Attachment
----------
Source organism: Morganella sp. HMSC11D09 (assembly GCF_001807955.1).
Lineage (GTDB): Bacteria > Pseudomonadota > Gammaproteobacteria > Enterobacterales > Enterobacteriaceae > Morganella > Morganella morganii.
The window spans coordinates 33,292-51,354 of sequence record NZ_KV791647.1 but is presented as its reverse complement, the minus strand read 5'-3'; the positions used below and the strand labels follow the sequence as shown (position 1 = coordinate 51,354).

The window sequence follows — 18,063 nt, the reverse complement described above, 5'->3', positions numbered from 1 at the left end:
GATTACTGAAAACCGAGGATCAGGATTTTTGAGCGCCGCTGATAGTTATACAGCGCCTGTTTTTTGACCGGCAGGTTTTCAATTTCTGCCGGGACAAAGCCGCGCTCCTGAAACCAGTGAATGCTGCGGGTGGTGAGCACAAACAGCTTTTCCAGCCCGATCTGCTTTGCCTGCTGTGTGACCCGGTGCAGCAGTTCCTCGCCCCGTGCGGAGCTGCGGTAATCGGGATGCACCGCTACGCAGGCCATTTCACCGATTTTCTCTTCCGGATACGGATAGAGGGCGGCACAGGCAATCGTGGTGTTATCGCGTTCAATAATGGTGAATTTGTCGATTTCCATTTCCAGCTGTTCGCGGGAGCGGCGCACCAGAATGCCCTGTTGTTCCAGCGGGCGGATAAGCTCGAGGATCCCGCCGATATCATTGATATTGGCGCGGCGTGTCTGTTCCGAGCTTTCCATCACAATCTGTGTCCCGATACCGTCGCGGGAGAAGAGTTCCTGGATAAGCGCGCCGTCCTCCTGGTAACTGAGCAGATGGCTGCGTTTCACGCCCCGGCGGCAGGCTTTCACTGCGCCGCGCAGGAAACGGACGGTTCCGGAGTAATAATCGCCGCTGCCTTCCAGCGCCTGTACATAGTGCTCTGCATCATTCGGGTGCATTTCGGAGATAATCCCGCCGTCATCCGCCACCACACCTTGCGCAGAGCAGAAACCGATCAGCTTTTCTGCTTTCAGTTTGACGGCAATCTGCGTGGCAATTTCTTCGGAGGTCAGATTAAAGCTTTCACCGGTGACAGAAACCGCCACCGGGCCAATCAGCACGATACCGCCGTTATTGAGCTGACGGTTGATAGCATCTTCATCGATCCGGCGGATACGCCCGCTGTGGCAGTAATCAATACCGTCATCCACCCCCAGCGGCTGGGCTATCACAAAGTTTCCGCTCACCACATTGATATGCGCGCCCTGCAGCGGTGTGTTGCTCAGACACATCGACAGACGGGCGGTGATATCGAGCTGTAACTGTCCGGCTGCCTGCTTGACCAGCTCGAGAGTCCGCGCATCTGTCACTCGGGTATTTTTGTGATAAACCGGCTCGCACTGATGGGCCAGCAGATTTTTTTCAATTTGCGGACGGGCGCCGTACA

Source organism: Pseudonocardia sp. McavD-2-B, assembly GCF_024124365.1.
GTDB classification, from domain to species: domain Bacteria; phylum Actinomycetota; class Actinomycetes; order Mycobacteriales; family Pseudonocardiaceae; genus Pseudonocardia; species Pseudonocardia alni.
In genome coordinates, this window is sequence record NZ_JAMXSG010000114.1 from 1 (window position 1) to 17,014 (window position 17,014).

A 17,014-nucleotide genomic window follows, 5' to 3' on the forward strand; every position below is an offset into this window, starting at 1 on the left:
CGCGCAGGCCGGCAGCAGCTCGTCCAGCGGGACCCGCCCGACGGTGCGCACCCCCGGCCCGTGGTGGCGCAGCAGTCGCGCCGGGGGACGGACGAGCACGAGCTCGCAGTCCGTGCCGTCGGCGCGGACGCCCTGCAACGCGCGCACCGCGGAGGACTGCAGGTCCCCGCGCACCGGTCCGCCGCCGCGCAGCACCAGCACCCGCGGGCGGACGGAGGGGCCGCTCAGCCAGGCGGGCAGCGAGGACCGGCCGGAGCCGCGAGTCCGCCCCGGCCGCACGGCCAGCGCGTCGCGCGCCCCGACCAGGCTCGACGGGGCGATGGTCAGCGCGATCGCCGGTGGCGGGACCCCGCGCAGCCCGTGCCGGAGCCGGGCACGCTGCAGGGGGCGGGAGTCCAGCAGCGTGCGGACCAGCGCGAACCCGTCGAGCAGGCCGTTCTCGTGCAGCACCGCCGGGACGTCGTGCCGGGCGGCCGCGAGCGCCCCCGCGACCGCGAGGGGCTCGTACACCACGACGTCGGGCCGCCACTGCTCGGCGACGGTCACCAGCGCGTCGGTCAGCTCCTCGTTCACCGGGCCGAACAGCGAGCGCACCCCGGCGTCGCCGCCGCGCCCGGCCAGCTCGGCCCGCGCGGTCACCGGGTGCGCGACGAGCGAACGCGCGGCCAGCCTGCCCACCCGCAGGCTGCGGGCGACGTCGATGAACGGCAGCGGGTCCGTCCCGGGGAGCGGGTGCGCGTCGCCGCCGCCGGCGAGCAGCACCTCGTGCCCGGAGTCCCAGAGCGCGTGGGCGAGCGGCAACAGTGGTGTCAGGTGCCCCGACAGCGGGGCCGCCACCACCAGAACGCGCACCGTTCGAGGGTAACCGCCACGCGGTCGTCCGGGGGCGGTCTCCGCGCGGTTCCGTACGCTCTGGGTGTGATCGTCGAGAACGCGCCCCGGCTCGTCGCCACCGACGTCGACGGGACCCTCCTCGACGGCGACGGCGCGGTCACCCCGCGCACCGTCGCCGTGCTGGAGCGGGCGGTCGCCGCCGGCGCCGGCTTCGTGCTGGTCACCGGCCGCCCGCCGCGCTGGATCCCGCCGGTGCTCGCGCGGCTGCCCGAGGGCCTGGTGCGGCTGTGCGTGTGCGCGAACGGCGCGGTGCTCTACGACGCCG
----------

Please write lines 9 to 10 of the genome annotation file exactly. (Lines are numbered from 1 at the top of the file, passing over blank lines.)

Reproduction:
A 17,014-nucleotide genomic window follows, 5' to 3' on the forward strand; every position below is an offset into this window, starting at 1 on the left:
CGCGCAGGCCGGCAGCAGCTCGTCCAGCGGGACCCGCCCGACGGTGCGCACCCCCGGCCCGTGGTGGCGCAGCAGTCGCGCCGGGGGACGGACGAGCACGAGCTCGCAGTCCGTGCCGTCGGCGCGGACGCCCTGCAACGCGCGCACCGCGGAGGACTGCAGGTCCCCGCGCACCGGTCCGCCGCCGCGCAGCACCAGCACCCGCGGGCGGACGGAGGGGCCGCTCAGCCAGGCGGGCAGCGAGGACCGGCCGGAGCCGCGAGTCCGCCCCGGCCGCACGGCCAGCGCGTCGCGCGCCCCGACCAGGCTCGACGGGGCGATGGTCAGCGCGATCGCCGGTGGCGGGACCCCGCGCAGCCCGTGCCGGAGCCGGGCACGCTGCAGGGGGCGGGAGTCCAGCAGCGTGCGGACCAGCGCGAACCCGTCGAGCAGGCCGTTCTCGTGCAGCACCGCCGGGACGTCGTGCCGGGCGGCCGCGAGCGCCCCCGCGACCGCGAGGGGCTCGTACACCACGACGTCGGGCCGCCACTGCTCGGCGACGGTCACCAGCGCGTCGGTCAGCTCCTCGTTCACCGGGCCGAACAGCGAGCGCACCCCGGCGTCGCCGCCGCGCCCGGCCAGCTCGGCCCGCGCGGTCACCGGGTGCGCGACGAGCGAACGCGCGGCCAGCCTGCCCACCCGCAGGCTGCGGGCGACGTCGATGAACGGCAGCGGGTCCGTCCCGGGGAGCGGGTGCGCGTCGCCGCCGCCGGCGAGCAGCACCTCGTGCCCGGAGTCCCAGAGCGCGTGGGCGAGCGGCAACAGTGGTGTCAGGTGCCCCGACAGCGGGGCCGCCACCACCAGAACGCGCACCGTTCGAGGGTAACCGCCACGCGGTCGTCCGGGGGCGGTCTCCGCGCGGTTCCGTACGCTCTGGGTGTGATCGTCGAGAACGCGCCCCGGCTCGTCGCCACCGACGTCGACGGGACCCTCCTCGACGGCGACGGCGCGGTCACCCCGCGCACCGTCGCCGTGCTGGAGCGGGCGGTCGCCGCCGGCGCCGGCTTCGTGCTGGTCACCGGCCGCCCGCCGCGCTGGATCCCGCCGGTGCTCGCGCGGCTGCCCGAGGGCCTGGTGCGGCTGTGCGTGTGCGCGAACGGCGCGGTGCTCTACGACGCCG